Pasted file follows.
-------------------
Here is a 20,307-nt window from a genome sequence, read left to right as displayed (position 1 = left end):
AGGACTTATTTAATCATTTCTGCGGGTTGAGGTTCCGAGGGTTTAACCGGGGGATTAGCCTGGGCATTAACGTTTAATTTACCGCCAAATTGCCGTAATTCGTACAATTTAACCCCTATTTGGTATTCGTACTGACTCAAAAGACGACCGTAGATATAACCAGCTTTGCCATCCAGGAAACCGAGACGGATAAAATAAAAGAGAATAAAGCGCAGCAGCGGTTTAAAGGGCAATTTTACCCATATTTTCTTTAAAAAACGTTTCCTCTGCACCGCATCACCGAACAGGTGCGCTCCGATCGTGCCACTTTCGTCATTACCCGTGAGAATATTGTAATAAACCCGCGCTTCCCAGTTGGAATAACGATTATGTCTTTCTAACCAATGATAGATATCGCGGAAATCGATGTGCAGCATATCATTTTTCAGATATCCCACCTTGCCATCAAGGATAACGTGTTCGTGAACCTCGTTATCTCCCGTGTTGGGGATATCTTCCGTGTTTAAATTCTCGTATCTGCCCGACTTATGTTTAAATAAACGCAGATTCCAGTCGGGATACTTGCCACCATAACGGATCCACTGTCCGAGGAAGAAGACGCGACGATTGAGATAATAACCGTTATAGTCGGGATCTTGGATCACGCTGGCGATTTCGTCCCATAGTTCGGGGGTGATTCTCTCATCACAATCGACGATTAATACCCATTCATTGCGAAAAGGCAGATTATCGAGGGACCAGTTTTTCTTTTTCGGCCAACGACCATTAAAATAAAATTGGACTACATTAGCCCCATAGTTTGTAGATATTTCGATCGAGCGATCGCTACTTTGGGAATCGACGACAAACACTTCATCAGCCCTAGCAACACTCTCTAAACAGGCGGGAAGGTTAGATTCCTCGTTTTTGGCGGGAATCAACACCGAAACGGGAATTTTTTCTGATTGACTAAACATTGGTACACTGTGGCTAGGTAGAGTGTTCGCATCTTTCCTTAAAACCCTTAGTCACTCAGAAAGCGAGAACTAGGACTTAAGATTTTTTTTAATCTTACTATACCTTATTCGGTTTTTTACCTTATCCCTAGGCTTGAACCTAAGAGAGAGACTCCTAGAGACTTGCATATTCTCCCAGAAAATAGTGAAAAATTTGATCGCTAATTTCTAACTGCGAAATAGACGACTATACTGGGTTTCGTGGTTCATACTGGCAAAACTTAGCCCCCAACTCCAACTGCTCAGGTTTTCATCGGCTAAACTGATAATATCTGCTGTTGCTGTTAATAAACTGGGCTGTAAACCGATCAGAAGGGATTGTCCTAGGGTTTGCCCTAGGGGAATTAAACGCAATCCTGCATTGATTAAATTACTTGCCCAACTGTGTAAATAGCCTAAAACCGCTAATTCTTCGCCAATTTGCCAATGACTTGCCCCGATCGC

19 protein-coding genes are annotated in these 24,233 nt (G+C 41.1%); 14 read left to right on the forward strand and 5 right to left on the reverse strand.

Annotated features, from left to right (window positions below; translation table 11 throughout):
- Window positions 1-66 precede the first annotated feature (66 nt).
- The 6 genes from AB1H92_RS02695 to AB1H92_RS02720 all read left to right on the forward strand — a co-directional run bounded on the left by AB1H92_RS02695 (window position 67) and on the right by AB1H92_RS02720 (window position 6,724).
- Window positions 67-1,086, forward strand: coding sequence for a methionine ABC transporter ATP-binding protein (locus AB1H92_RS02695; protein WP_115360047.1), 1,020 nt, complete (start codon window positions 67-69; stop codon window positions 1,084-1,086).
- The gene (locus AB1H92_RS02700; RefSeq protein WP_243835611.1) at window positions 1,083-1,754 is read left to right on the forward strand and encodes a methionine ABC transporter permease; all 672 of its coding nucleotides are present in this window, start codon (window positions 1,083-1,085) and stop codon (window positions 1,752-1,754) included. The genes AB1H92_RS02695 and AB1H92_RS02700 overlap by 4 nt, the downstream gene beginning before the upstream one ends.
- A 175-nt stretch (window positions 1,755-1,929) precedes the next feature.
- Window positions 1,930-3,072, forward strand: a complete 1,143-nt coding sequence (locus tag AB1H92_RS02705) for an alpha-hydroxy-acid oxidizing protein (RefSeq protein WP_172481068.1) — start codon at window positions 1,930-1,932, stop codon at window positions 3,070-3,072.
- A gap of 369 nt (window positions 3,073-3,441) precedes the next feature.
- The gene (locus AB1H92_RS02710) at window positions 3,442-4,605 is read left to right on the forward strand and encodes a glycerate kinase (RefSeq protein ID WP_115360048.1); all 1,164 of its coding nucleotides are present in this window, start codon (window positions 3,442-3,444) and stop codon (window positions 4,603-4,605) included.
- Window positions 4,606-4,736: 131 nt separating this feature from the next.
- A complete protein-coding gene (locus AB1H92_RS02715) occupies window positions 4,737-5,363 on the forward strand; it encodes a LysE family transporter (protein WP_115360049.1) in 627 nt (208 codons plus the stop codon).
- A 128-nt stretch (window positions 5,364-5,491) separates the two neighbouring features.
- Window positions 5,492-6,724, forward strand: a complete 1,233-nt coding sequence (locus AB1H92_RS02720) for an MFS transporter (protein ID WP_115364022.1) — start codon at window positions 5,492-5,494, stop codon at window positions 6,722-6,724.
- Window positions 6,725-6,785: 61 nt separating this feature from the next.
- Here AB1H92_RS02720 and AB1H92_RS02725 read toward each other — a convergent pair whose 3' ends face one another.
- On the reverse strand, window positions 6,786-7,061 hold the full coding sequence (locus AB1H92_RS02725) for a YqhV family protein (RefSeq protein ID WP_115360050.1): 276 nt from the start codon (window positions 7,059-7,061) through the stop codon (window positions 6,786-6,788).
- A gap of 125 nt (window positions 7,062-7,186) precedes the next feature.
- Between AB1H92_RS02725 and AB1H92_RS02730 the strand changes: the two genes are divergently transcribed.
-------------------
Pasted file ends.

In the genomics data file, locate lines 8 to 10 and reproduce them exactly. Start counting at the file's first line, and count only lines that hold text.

- The gene (locus AB1H92_RS02700; RefSeq protein WP_243835611.1) at window positions 1,083-1,754 is read left to right on the forward strand and encodes a methionine ABC transporter permease; all 672 of its coding nucleotides are present in this window, start codon (window positions 1,083-1,085) and stop codon (window positions 1,752-1,754) included. The genes AB1H92_RS02695 and AB1H92_RS02700 overlap by 4 nt, the downstream gene beginning before the upstream one ends.
- A 175-nt stretch (window positions 1,755-1,929) precedes the next feature.
- Window positions 1,930-3,072, forward strand: a complete 1,143-nt coding sequence (locus tag AB1H92_RS02705) for an alpha-hydroxy-acid oxidizing protein (RefSeq protein WP_172481068.1) — start codon at window positions 1,930-1,932, stop codon at window positions 3,070-3,072.